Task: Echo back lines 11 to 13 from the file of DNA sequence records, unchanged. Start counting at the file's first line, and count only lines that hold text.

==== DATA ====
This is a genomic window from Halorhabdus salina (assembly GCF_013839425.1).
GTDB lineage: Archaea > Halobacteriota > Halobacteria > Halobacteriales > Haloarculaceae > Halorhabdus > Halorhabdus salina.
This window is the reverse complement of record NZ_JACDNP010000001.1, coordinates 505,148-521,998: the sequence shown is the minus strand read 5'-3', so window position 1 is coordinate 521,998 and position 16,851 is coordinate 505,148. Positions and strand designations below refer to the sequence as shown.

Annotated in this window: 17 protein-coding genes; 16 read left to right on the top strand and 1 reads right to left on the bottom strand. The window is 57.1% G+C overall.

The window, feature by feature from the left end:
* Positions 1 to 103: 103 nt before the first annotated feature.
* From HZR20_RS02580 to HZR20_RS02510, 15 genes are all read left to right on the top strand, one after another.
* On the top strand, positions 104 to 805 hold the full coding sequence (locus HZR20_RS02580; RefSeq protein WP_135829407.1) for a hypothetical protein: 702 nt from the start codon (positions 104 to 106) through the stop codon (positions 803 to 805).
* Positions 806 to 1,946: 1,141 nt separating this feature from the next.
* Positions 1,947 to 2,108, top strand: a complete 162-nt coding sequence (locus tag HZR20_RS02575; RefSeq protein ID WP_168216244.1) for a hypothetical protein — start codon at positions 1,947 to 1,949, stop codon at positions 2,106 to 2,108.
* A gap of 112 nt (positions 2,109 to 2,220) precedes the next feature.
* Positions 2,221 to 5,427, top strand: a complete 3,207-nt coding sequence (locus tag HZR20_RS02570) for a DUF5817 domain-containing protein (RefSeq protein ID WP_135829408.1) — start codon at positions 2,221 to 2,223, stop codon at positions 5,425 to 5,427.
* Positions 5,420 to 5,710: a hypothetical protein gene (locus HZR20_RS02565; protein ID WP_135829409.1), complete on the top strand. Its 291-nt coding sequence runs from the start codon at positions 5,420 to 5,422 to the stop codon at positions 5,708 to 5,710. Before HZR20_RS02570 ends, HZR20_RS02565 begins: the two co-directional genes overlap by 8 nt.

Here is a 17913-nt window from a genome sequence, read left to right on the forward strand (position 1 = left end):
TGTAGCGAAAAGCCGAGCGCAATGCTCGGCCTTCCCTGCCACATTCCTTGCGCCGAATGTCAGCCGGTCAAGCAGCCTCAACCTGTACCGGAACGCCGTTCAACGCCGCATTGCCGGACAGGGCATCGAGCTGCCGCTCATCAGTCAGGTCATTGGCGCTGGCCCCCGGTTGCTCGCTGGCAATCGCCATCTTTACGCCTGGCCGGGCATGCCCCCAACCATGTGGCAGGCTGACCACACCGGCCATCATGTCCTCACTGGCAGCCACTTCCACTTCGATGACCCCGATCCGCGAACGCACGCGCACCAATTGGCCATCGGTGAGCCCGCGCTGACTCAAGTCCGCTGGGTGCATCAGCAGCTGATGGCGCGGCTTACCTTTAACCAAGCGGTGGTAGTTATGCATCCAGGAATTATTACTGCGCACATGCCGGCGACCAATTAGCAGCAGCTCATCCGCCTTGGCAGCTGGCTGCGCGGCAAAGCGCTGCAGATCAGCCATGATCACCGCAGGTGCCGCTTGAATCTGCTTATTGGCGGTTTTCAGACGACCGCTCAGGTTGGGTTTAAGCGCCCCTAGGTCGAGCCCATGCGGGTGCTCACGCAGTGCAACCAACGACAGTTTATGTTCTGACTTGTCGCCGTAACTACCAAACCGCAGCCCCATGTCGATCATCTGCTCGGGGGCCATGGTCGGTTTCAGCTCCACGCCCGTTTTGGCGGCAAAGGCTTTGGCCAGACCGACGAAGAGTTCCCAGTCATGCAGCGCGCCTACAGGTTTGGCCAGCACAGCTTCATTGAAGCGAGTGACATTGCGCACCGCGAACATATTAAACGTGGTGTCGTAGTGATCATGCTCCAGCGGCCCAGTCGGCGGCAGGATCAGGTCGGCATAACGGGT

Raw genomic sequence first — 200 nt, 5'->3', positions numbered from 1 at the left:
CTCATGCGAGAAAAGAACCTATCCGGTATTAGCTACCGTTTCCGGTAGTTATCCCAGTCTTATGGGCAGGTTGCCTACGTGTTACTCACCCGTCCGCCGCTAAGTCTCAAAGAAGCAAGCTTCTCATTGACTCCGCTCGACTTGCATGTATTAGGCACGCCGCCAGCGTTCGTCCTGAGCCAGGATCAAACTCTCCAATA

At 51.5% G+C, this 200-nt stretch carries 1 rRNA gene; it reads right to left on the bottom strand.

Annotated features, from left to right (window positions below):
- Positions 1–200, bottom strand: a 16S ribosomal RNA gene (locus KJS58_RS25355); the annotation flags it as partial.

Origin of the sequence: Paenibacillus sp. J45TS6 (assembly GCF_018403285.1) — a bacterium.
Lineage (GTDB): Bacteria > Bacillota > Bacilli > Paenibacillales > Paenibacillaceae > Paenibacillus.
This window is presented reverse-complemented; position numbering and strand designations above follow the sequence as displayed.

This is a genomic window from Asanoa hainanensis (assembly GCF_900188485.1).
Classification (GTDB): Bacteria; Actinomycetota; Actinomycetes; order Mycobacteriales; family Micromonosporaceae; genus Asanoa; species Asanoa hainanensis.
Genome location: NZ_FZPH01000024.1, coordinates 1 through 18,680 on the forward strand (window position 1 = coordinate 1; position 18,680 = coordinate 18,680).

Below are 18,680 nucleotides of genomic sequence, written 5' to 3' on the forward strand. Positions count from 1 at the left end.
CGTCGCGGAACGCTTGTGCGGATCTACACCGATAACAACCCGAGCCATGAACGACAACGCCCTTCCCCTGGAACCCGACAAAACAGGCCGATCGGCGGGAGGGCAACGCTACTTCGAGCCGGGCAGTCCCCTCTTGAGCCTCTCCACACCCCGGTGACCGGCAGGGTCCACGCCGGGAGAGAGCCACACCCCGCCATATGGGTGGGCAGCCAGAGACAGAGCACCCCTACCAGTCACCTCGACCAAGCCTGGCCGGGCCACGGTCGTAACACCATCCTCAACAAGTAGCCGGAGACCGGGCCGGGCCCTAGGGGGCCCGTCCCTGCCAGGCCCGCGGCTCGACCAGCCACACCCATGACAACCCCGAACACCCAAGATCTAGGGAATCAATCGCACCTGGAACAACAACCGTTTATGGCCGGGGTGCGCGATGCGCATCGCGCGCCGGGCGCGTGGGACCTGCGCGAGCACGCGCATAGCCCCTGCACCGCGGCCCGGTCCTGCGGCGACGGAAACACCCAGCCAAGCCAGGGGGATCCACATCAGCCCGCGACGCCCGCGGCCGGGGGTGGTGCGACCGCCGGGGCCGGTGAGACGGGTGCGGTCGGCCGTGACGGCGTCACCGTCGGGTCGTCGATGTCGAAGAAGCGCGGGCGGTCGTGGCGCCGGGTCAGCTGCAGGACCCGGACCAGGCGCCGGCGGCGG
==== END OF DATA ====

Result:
* A gap of 112 nt (positions 2,109 to 2,220) precedes the next feature.
* Positions 2,221 to 5,427, top strand: a complete 3,207-nt coding sequence (locus tag HZR20_RS02570) for a DUF5817 domain-containing protein (RefSeq protein ID WP_135829408.1) — start codon at positions 2,221 to 2,223, stop codon at positions 5,425 to 5,427.
* Positions 5,420 to 5,710: a hypothetical protein gene (locus HZR20_RS02565; protein ID WP_135829409.1), complete on the top strand. Its 291-nt coding sequence runs from the start codon at positions 5,420 to 5,422 to the stop codon at positions 5,708 to 5,710. Before HZR20_RS02570 ends, HZR20_RS02565 begins: the two co-directional genes overlap by 8 nt.